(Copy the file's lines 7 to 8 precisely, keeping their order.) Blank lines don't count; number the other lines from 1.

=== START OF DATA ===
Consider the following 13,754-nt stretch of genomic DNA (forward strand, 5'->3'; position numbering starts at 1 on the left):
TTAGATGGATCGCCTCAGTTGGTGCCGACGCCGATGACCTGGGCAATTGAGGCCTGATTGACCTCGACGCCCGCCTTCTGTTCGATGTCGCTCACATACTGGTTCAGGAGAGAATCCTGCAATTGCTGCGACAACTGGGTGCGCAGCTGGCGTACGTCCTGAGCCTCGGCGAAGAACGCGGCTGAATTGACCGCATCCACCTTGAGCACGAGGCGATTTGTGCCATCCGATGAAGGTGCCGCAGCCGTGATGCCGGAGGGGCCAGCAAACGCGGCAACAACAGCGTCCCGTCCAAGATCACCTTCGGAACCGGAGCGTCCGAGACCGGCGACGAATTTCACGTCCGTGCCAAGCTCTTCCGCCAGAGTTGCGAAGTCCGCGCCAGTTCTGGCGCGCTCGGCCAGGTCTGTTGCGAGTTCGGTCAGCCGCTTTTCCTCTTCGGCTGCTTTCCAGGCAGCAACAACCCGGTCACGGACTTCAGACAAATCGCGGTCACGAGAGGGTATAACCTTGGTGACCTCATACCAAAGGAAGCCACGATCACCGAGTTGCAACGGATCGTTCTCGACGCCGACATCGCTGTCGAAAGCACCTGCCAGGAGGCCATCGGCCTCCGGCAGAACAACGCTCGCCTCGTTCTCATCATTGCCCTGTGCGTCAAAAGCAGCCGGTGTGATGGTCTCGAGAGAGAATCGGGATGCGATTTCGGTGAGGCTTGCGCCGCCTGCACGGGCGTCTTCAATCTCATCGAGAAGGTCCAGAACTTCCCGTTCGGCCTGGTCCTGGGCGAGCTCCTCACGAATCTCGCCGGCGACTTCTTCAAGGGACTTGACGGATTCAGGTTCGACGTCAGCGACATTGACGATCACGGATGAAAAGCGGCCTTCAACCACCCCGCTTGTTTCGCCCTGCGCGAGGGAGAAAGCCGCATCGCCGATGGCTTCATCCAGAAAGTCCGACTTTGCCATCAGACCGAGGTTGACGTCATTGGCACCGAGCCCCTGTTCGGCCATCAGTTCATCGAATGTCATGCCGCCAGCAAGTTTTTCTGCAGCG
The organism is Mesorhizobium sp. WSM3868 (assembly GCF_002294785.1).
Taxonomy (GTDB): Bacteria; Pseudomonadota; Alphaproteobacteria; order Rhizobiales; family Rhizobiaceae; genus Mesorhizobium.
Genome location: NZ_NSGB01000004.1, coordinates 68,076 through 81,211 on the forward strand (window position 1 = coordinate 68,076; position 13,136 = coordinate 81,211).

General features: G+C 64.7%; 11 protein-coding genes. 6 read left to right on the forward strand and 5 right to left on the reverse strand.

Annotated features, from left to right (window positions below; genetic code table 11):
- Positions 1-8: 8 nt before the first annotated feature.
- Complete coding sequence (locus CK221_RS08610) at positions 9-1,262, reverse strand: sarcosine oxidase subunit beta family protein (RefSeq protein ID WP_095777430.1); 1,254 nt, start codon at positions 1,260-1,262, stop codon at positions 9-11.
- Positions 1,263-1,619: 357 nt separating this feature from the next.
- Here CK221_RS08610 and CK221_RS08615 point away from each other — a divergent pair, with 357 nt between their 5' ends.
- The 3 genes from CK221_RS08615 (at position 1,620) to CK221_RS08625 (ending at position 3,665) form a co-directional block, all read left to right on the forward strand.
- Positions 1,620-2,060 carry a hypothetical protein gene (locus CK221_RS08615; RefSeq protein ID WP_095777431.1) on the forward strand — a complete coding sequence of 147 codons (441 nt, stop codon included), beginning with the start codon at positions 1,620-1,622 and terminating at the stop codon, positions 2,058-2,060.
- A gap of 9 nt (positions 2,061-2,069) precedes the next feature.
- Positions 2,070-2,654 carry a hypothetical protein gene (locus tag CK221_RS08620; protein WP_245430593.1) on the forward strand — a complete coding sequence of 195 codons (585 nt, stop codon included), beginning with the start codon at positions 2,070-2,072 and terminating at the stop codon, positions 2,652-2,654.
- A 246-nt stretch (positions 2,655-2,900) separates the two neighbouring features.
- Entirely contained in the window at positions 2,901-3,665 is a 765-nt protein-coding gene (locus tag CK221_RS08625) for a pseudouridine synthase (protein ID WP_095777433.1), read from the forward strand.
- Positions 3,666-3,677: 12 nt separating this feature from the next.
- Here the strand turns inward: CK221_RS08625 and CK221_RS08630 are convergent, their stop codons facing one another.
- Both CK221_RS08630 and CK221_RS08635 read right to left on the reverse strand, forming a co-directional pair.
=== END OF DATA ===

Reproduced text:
Annotated features, from left to right (window positions below; genetic code table 11):
- Positions 1-8: 8 nt before the first annotated feature.